Canning is a new passion for me. I’ve had fits and starts about it over the years, lots of failures, lots of time spent making jams or relishes only to forget about them and never use them. But after all that trial and error, I have finally got the knack of it and have had mostly successes, and a great deal of enjoyment from what I have produced. I have even gained the confidence to experiment with my own concoctions, and this is one of my favorites. It’s rich with figs, set off with the warmth of vanilla and a depth from the bourbon.
I like using the slow cooker for making this. It is pretty hands off, and clean-up is relatively easy. This method is also a little forgiving as it will stay at temperature and there doesn’t need to be that frantic rushing to fill the jars at just the right moment. I also use an immersion blender for this, but if you don’t have one, chop the figs smaller and try a potato masher or a really sturdy spoon to mash up the figs. You will get a slightly chunkier product.
I love this jam on an English muffin. And fresh, warm buttermilk biscuits – oh lordy. But this is also a very sophisticated accompaniment to a cheese and charcuterie tray. It makes a great glaze for pork roast, or serve some on the side. And of course, it is gorgeous in my Blue Cheese and Fig Savories. This makes quite a few jars, but it’s worth it since there are so many uses for the jam. And what an elegant gift!
Fig, Bourbon and Vanilla Bean Jam
3 ½ pounds brown fresh figs, like Celeste or Brown Turkey
2 ¾ pounds granulated sugar
6 Tablespoon lemon juice
5 Tablespoons bourbon
1 vanilla bean
First, place a small ceramic plate in the freezer. You’ll use this this to test the set of the jam later. Then get your jars clean. You will need nine half-pint mason jars. I clean the jars and the rings in the dishwasher, and leave them in there with the door closed to stay warm. You can’t put the lids in the dishwasher, it will ruin them.
Quarter the figs, cutting any larger ones into eights and place in the crock of a 6 quart slow cooker. Add the sugar, the lemon juice and the bourbon and toss to coat. Cover the slow cooker and cook the figs for 2 hours on high. The figs will become nice and syrupy. Remove the top from the cooker, and using a stick blender, puree the figs until you have a smooth texture with a few small chunks. Split the vanilla bean open and scrape the seeds into the figs, then drop in the bean. Give the mixture a good stir, then continue to cook the jam, uncovered, for 4 -5 more hours, stirring occasionally.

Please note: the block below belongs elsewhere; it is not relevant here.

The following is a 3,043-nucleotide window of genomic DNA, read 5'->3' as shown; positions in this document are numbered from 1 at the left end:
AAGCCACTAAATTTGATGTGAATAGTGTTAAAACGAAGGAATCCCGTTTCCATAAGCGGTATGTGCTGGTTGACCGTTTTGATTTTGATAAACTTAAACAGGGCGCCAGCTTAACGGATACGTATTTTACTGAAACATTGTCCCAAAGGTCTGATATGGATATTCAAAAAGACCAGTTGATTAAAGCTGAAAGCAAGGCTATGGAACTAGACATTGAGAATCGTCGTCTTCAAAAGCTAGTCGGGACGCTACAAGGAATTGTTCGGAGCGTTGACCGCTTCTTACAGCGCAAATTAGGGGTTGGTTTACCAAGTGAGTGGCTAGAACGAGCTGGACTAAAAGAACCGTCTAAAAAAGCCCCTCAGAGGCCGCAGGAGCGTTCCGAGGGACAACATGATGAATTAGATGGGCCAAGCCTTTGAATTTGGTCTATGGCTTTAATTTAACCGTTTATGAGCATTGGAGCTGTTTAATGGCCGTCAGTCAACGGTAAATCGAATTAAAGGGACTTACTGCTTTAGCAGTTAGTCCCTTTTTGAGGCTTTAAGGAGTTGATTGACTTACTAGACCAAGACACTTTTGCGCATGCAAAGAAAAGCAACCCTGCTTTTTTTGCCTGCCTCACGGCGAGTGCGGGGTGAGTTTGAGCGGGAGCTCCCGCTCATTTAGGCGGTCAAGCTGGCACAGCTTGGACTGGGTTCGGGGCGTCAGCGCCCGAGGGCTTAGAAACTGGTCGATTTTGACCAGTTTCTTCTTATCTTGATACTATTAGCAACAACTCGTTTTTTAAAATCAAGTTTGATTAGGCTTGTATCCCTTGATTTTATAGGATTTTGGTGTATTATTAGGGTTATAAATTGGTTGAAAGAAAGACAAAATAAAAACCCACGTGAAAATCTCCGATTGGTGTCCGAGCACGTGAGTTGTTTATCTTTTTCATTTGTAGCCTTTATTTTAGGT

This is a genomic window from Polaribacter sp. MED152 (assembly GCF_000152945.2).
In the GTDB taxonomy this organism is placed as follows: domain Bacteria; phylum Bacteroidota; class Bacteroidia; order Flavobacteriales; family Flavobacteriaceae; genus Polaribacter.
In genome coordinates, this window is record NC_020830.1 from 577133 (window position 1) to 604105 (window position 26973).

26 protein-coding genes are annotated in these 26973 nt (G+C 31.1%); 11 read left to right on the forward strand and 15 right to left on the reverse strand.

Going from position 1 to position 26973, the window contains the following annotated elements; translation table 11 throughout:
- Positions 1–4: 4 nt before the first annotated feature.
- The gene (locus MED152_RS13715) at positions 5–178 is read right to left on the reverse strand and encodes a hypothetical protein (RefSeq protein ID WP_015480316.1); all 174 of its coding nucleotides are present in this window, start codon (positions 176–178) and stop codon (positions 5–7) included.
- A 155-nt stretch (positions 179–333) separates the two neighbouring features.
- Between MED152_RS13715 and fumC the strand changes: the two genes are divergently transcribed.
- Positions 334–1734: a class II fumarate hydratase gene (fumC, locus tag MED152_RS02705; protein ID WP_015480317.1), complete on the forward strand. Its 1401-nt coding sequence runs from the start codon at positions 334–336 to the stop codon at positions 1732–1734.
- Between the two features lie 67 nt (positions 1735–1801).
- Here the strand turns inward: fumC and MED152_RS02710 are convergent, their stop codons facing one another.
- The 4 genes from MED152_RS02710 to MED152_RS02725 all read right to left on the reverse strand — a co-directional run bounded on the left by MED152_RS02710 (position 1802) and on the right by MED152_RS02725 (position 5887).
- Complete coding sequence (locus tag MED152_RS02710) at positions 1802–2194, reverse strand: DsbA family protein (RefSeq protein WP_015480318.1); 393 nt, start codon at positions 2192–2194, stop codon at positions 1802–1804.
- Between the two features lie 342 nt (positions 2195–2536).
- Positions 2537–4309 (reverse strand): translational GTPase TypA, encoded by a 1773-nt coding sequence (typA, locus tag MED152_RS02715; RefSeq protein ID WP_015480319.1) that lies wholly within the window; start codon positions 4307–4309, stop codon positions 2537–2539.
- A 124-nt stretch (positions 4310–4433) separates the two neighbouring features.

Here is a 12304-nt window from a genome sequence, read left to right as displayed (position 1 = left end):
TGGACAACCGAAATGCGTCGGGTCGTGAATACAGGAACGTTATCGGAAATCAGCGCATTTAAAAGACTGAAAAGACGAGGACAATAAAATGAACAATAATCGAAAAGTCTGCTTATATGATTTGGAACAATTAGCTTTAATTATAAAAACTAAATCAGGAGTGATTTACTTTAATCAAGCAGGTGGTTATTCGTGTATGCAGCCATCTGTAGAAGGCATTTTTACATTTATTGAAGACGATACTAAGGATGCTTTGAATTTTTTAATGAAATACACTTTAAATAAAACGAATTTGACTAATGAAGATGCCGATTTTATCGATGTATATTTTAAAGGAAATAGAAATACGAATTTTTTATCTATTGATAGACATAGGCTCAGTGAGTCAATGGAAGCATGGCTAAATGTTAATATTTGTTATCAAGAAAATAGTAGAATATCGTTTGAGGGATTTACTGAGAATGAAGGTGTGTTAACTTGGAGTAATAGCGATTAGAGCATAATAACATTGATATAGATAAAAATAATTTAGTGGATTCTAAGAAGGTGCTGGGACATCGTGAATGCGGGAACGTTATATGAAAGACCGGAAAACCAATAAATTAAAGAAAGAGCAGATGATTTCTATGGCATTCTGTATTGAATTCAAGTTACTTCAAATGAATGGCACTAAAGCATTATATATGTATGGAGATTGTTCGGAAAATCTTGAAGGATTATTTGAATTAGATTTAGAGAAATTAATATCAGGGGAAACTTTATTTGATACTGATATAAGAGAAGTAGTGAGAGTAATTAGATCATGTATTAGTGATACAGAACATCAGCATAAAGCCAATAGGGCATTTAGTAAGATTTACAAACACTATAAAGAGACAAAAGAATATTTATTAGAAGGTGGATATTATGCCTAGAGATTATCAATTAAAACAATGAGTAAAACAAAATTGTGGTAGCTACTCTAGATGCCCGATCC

When the jam has cooked down and is thickened, pull that little plate out of the freezer and spoon a little jam onto it. Leave to set for a minute, then tilt the plate. If the jam stays put, or only runs a little bit, it’s ready to go. Also, run a finger through the jam on the plate if the two sides stay separate and don’t run back together, you’re good to go.
While you jam is cooking, get a boiling water canner or big stockpot of water going. Here are step-by step instructions for processing jam in a canner. When the jam is almost ready, pour some boiling water over the lids to your jars to soften the seals and set aside.
When the jam has met the set test, turn off the slow cooker. Remove the vanilla bean. I like to ladle the jam into a large measuring jug for easy pouring. Fill each of your warm, cleaned jars with the jam, leaving a ½ inch head space. Dry the lids with a clean paper towel and place on the jars. Screw on the bands, then process the jars for 15 minutes in a boiling water bath. If you have a bit of extra jam, scoop it into a refrigerator container and keep in the fridge for up to a week.
When the jars are processed, leave to cool on a towel on the counter.
The processed jars will keep for a year in a cool, dark place. Don’t forget to label your jars!
Makes 9 (1/2pint) jars